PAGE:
Is there a Lyme Disease Awareness Month?

Is there a Lyme Disease Awareness Month?

May is Lyme Disease Awareness Month.

What month is Lyme disease most common?

Most cases of Lyme disease are reported from May through August, which corresponds to the peak activity period for nymphs. This suggests that the majority of Lyme disease cases are transmitted by nymphal deer ticks.

What date was Lyme disease introduced to society?

During 1982, Borrelia burgdorferi, the bacterium that causes Lyme disease, was discovered and the first brochure addressing Lyme disease was developed by the Arthritis Foundation. Serology testing became widely available in Connecticut during 1984. In 1987, Lyme disease became a reportable disease.

What is the controversy over Lyme disease?

The controversy around chronic Lyme disease emerged when patient advocacy groups and some doctors began to use the term to describe patients who had nonspecific symptoms such as fatigue and pain, and testing did not always show that they had been exposed to Lyme disease.

Is may tick month?

Here are 20 tips to prevent tick bites. May is Lyme Disease Awareness Month. The U.S. Centers for Disease Control and Prevention estimates that nearly 500,000 people will contract Lyme disease this year, from just a single tick bite.

What gender is most affected by Lyme disease?

Lyme Disease Prevalence — Almost Twice As Many Females As Males. According to the CDC, most reported surveillance cases are male—58% males vs 42% females. The CDC statistics also show a bimodal distribution of Lyme disease — with children and adults over 50 reporting the most cases.

What state has the most cases of Lyme disease?

Which US states have the highest rates of Lyme disease?

  • New Jersey – 36.6.
  • New York – 14.5.
  • Pennsylvania – 68.1.
  • Rhode Island – 56.4.
  • Vermont – 79.1.
  • Virginia – 10.9.
  • West Virginia – 24.9.
  • Wisconsin – 25.4.

Is Lyme disease A zoonotic disease?

Lyme disease (Lyme borreliosis) is an illness that affects both animals and humans – what is known as a zoonotic disease – and is the most commonly reported vector-borne illness in the United States, according to the U.S. Centers for Disease Control and Prevention (CDC).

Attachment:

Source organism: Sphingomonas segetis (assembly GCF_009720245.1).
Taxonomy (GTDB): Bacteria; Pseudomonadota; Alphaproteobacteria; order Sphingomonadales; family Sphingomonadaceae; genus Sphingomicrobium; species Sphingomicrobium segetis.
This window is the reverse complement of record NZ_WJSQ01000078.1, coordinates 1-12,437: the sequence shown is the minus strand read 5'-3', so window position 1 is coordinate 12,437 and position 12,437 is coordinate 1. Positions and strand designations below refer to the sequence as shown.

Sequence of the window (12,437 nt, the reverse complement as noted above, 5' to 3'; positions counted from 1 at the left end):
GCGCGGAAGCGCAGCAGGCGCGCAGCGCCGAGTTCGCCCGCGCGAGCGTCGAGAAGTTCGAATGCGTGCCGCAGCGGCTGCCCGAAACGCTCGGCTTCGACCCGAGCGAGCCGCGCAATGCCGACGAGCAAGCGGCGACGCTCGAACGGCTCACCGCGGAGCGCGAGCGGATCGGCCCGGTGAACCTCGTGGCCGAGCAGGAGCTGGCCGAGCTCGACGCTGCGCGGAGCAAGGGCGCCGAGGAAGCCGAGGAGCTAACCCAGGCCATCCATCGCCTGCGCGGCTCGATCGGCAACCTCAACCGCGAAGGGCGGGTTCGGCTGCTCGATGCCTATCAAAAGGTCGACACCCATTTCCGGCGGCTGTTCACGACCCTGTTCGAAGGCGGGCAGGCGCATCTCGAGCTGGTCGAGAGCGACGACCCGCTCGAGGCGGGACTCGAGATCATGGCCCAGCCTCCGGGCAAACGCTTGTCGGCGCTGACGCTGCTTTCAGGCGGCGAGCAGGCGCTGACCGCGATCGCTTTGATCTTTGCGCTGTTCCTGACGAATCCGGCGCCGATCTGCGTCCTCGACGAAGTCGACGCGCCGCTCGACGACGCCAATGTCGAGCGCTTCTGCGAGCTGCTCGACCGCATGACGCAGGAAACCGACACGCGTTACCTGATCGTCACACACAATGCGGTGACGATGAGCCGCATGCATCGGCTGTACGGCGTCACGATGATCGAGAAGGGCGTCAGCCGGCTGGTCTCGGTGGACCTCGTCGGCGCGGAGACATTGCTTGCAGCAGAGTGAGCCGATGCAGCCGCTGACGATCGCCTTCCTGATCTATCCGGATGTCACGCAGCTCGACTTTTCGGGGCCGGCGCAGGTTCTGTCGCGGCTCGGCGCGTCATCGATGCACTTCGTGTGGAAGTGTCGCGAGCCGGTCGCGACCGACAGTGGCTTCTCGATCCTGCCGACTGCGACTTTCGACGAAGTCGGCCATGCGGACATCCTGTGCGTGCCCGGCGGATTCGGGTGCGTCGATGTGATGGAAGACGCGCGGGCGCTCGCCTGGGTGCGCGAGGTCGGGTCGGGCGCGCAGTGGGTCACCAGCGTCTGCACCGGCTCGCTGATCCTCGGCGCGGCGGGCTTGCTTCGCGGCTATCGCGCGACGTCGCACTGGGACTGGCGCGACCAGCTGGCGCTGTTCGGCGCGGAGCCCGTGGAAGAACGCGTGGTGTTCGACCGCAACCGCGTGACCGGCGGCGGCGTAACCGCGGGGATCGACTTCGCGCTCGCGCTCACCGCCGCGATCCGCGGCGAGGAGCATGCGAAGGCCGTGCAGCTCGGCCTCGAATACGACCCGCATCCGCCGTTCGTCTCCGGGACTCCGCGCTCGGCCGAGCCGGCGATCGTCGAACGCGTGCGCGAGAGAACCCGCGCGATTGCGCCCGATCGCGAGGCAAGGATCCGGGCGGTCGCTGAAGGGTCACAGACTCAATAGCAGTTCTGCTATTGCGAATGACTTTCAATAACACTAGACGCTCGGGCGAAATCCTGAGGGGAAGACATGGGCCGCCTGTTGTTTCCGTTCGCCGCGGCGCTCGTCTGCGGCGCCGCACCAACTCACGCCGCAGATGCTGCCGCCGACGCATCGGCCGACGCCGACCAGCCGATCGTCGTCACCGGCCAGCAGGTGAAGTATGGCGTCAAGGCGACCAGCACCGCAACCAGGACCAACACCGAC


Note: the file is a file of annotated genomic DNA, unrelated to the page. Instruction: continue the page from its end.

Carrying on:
Who was Lyme named after?

Willy Burgdorfer. Dr. Burgdorfer published a paper on the infectious agent of Lyme disease and earned the right to have his name placed on the Lyme disease spirochete now known as Borrelia burgdorferi.

Is Lyme disease psychosomatic?

Often called psychosomatic. Lyme pain is real, not imagined. Often, patients lose their health, livelihoods, relationship, home, and dignity in the process of getting diagnosed. This is not due to an improper coping mechanism or a cognitive manifestation of emotional stress.

Why does the CDC not recognize Lyme disease?

The blood test the CDC recommends to diagnose Lyme checks for an immune response to the bacteria, not for the Borrelia itself. That’s why the test can be negative if the disease is present for less than a month.

What race gets Lyme disease?

Moon and colleagues found that more than 97% of the Lyme disease patients were white non-Hispanic. Only 0.9% were Hispanic and 1.4% were black non-Hispanic.

What are the problems with Lyme disease?

Lyme disease also can affect the heart. The most common problem is a very slow heartbeat that leads to fatigue, dizziness and fainting. The heart muscle can also be inflamed, called myocarditis . Lyme disease also can cause pain and swelling of joints.

What are the best treatments for Lyme disease?

People treated with appropriate antibiotics in the early stages of Lyme disease usually recover rapidly and completely. Antibiotics commonly used for oral treatment include doxycycline, amoxicillin, or cefuroxime axetil.

What state has the most Lyme disease?

In 2016, the states with the highest incidence rates of Lyme disease were Maine, Vermont, and Pennsylvania. Similarly, there are seasonal differences in Lyme disease cases.

What are the long term effects of untreated Lyme disease?

Consult your doctor even if signs and symptoms disappear — the absence of symptoms doesn’t mean the disease is gone. Untreated, Lyme disease can spread to other parts of your body for several months to years after infection, causing arthritis and nervous system problems.